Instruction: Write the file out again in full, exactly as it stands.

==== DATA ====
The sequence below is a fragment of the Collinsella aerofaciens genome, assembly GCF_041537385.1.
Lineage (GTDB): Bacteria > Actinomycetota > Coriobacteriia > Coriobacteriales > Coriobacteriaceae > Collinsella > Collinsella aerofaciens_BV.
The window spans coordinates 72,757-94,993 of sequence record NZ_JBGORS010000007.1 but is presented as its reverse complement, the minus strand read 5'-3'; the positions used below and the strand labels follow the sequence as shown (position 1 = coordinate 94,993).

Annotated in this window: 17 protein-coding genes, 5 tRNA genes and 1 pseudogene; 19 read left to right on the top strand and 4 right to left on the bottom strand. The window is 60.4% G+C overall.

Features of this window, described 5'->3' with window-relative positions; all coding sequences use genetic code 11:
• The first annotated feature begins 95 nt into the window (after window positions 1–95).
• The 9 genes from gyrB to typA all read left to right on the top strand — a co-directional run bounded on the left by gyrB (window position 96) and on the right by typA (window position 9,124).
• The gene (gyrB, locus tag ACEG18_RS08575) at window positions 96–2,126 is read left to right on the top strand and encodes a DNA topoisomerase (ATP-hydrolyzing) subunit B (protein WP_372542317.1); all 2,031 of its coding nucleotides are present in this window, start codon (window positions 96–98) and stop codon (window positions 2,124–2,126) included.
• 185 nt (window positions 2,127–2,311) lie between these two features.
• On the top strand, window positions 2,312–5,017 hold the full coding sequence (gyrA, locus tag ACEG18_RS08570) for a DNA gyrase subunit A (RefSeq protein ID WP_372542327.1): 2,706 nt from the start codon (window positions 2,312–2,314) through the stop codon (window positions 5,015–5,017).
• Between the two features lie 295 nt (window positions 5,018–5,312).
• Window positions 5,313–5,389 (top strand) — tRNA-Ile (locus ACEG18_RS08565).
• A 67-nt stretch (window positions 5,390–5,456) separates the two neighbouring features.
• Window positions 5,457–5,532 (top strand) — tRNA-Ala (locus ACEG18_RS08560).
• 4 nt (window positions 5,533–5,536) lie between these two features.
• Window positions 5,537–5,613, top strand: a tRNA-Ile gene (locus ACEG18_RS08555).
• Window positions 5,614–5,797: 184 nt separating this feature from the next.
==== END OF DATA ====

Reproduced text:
The sequence below is a fragment of the Collinsella aerofaciens genome, assembly GCF_041537385.1.
Lineage (GTDB): Bacteria > Actinomycetota > Coriobacteriia > Coriobacteriales > Coriobacteriaceae > Collinsella > Collinsella aerofaciens_BV.
The window spans coordinates 72,757-94,993 of sequence record NZ_JBGORS010000007.1 but is presented as its reverse complement, the minus strand read 5'-3'; the positions used below and the strand labels follow the sequence as shown (position 1 = coordinate 94,993).

Annotated in this window: 17 protein-coding genes, 5 tRNA genes and 1 pseudogene; 19 read left to right on the top strand and 4 right to left on the bottom strand. The window is 60.4% G+C overall.

Features of this window, described 5'->3' with window-relative positions; all coding sequences use genetic code 11:
• The first annotated feature begins 95 nt into the window (after window positions 1–95).
• The 9 genes from gyrB to typA all read left to right on the top strand — a co-directional run bounded on the left by gyrB (window position 96) and on the right by typA (window position 9,124).
• The gene (gyrB, locus tag ACEG18_RS08575) at window positions 96–2,126 is read left to right on the top strand and encodes a DNA topoisomerase (ATP-hydrolyzing) subunit B (protein WP_372542317.1); all 2,031 of its coding nucleotides are present in this window, start codon (window positions 96–98) and stop codon (window positions 2,124–2,126) included.
• 185 nt (window positions 2,127–2,311) lie between these two features.
• On the top strand, window positions 2,312–5,017 hold the full coding sequence (gyrA, locus tag ACEG18_RS08570) for a DNA gyrase subunit A (RefSeq protein ID WP_372542327.1): 2,706 nt from the start codon (window positions 2,312–2,314) through the stop codon (window positions 5,015–5,017).
• Between the two features lie 295 nt (window positions 5,018–5,312).
• Window positions 5,313–5,389 (top strand) — tRNA-Ile (locus ACEG18_RS08565).
• A 67-nt stretch (window positions 5,390–5,456) separates the two neighbouring features.
• Window positions 5,457–5,532 (top strand) — tRNA-Ala (locus ACEG18_RS08560).
• 4 nt (window positions 5,533–5,536) lie between these two features.
• Window positions 5,537–5,613, top strand: a tRNA-Ile gene (locus ACEG18_RS08555).
• Window positions 5,614–5,797: 184 nt separating this feature from the next.